Dexter Police Department D.A.R.E. Program
The Dexter Police Department in conjunction with the Dexter School District has had the Drug Abuse Resistance Education (D.A.R.E.) program since 1988 in the school system. Officer Lori O'Dell is the Dexter schools D.A.R.E instructor, and she teaches programs at several different age groups. Officer O'Dell instructs the 5th grade core curriculum, which is a 10 week core program with new Prescription and "Over the Counter" drug lessons. Officer O'Dell also visits with K-2 grade.
Officer O'Dell also teaches a new Middle School Prescription/OTC drug lesson and is working on a new Community Prescription/OTC drug presentation.
The D.A.R.E. program is designed to help children boost their self-esteem, help to respect others, learn to "Say No" to drug and other negatives and to "Say Yes" to the positive alternatives in the world. The D.A.R.E. program reaches approximately 1,000 students or more in the Dexter schools each year.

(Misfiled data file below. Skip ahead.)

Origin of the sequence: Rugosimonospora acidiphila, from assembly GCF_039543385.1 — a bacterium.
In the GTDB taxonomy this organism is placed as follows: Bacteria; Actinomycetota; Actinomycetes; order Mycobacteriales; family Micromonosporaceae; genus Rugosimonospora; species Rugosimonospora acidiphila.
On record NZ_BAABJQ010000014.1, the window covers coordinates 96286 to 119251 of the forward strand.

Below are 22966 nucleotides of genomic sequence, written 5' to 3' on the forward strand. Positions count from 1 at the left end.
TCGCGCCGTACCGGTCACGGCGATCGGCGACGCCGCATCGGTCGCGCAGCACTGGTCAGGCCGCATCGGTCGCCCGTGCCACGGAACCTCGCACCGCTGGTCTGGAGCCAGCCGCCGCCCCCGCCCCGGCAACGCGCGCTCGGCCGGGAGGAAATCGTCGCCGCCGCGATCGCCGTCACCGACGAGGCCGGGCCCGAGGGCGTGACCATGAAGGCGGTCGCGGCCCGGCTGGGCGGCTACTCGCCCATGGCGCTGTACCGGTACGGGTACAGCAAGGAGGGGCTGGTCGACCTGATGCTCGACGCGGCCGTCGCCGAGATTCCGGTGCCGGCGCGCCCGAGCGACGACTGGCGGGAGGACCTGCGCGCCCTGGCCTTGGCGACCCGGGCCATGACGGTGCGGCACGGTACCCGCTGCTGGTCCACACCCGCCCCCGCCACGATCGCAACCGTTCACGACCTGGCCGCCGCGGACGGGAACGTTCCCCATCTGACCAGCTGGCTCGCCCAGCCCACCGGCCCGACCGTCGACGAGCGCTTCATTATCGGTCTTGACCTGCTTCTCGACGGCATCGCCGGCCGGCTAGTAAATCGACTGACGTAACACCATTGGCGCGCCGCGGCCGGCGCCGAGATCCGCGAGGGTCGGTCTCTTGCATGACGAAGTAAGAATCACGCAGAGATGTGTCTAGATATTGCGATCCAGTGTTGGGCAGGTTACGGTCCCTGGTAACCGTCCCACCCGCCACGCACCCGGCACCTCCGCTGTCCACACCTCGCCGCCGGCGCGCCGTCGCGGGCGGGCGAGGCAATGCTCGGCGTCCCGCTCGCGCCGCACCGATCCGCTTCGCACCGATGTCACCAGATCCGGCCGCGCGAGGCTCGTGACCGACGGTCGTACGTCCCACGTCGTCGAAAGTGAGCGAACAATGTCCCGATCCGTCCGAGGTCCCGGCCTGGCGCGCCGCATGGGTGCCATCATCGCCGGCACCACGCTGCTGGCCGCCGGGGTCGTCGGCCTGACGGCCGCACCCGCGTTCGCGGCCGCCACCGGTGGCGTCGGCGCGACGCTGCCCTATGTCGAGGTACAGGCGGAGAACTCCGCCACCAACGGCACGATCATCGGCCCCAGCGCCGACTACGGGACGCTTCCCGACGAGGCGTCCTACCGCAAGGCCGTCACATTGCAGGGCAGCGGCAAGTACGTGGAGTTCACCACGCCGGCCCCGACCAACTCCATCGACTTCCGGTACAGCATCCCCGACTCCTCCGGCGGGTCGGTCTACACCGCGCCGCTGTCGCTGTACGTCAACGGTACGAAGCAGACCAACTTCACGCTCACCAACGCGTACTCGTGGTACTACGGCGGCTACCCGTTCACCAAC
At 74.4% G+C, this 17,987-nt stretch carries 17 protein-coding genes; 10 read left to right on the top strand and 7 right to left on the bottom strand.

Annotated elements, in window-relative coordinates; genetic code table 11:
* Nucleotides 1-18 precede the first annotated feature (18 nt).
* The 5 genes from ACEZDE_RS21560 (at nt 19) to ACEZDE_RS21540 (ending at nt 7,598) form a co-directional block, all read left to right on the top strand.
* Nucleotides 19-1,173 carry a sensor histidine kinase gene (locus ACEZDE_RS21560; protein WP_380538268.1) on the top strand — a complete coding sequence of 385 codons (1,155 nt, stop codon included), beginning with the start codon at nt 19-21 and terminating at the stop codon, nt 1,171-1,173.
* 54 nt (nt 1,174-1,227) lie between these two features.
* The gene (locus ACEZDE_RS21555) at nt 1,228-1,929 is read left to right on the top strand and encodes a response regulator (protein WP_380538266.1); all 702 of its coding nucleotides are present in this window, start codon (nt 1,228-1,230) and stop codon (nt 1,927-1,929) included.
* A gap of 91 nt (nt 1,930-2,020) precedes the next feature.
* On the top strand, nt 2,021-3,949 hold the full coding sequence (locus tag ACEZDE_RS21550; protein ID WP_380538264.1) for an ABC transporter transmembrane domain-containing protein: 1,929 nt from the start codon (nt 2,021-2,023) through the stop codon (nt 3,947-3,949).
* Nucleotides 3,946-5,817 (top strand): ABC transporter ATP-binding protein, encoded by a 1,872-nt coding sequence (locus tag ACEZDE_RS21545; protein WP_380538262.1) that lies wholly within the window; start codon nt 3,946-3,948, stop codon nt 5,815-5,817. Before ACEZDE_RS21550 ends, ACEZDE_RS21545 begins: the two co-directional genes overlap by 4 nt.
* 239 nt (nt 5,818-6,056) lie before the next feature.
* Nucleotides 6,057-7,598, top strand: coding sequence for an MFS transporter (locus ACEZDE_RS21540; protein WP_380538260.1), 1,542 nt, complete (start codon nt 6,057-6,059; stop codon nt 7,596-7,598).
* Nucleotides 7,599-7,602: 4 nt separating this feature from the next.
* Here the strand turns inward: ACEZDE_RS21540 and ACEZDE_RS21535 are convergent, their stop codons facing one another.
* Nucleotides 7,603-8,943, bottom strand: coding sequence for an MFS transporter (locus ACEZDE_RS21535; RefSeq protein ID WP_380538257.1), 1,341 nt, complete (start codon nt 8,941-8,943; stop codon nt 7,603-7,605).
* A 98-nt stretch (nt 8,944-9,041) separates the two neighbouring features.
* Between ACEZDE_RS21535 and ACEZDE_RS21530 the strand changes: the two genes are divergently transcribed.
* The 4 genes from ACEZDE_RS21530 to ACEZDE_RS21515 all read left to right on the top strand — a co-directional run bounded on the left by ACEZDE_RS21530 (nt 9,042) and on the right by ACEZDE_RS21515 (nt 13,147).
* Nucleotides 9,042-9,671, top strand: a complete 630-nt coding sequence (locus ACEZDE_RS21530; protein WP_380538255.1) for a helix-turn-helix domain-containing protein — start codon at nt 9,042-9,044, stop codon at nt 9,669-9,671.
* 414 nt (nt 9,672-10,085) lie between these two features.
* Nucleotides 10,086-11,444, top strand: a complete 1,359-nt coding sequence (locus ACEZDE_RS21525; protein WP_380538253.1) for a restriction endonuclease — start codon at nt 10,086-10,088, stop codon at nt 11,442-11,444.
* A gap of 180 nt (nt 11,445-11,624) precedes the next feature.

History of the D.A.R.E. Program
In January 1983, Chief Daryl F. Gates of the Los Angeles Police Department (LAPD) approached Dr. Harry Handler, Superintendent of the Los Angeles Unified School District (LAUSD), expressing concerns about drug problems facing society. As a result of this meeting, a task force comprised of LAPD and LAUSD personnel was appointed to develop a drug abuse program for elementary school children.
In September 1983, the D.A.R.E. pilot program was introduced in selected Los Angeles City Schools by ten LAPD officers. Before entering the classroom, the officers participated in 80 hours of training, including curriculums on teaching technique, elementary school operation, preparation of visual aids, officer-school relations, communication skills, and child development.
The Illinois State Police adopted the D.A.R.E. pilot program from the Los Angeles Model. Together, the Illinois State Police (ISP), State Board of Education, Department of Alcoholism and Substance Abuse, local educators and police officials laid the groundwork for an Illinois pilot program that began in January 1987.
Each school is visited once a week for 17 weeks by an assigned instructor/officer. Lessons last 45 to 60 minutes and involve students in a variety of exercises, both written and oral. The instructor spends the entire day at the school. Aside from D.A.R.E. instruction, officer's present short talks on basic safety issues in grades Kindergarten through 4th grade, meet with teachers, and interact with students at lunch and recess.